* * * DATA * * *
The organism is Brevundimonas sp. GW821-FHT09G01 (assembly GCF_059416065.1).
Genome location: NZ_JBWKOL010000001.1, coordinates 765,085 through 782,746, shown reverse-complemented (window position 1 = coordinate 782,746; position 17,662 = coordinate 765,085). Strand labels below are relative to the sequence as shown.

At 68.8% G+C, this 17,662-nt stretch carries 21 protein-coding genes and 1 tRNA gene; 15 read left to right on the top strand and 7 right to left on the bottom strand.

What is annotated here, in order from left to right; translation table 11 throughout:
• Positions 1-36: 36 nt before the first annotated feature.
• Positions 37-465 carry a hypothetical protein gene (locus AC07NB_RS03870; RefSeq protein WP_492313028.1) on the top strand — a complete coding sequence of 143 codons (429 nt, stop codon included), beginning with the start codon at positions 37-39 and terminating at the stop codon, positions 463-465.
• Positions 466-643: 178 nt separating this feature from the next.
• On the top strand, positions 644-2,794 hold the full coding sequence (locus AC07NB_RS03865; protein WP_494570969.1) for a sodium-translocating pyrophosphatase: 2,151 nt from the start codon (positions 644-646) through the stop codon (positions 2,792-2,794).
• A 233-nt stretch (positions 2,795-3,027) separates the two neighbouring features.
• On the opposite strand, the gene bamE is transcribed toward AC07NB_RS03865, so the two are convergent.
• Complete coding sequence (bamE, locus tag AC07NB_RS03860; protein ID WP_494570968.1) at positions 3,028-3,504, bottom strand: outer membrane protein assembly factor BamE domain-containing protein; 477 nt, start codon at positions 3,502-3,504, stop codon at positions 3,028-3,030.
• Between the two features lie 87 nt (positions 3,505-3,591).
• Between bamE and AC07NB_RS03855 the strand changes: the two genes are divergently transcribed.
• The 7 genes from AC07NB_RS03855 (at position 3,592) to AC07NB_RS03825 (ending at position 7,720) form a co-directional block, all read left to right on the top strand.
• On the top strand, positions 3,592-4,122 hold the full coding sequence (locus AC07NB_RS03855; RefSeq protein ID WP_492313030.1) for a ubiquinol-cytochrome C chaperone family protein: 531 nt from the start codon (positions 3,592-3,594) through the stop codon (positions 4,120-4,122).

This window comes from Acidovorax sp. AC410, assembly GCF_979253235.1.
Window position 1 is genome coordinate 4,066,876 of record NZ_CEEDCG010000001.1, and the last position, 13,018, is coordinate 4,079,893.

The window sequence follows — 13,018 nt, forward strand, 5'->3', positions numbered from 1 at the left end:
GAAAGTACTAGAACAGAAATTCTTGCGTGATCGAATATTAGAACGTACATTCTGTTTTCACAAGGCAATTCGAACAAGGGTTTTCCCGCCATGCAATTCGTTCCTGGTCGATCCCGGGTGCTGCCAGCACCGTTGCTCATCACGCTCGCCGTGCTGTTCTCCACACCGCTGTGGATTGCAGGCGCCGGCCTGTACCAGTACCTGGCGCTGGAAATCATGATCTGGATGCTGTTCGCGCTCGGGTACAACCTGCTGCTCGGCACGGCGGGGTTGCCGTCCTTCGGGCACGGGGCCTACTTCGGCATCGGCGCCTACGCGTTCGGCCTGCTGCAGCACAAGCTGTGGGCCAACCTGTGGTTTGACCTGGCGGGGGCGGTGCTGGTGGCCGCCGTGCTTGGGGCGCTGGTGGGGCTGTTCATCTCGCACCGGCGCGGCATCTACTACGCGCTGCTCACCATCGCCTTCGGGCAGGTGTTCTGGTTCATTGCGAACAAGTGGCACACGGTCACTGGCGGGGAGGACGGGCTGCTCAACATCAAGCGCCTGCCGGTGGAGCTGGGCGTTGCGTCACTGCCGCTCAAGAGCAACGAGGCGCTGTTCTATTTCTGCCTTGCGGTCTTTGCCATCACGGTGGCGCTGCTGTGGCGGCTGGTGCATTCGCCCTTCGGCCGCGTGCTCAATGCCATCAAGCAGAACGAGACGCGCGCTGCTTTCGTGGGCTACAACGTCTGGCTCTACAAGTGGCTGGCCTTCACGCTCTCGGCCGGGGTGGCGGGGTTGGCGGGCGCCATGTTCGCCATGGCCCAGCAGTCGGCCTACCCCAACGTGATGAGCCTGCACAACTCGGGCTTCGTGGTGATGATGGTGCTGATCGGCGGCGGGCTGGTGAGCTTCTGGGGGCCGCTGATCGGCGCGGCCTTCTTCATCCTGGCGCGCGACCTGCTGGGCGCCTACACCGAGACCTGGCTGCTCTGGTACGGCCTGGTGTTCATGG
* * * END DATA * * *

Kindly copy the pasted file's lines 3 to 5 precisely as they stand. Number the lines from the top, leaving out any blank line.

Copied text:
At 68.8% G+C, this 17,662-nt stretch carries 21 protein-coding genes and 1 tRNA gene; 15 read left to right on the top strand and 7 right to left on the bottom strand.

What is annotated here, in order from left to right; translation table 11 throughout:
• Positions 1-36: 36 nt before the first annotated feature.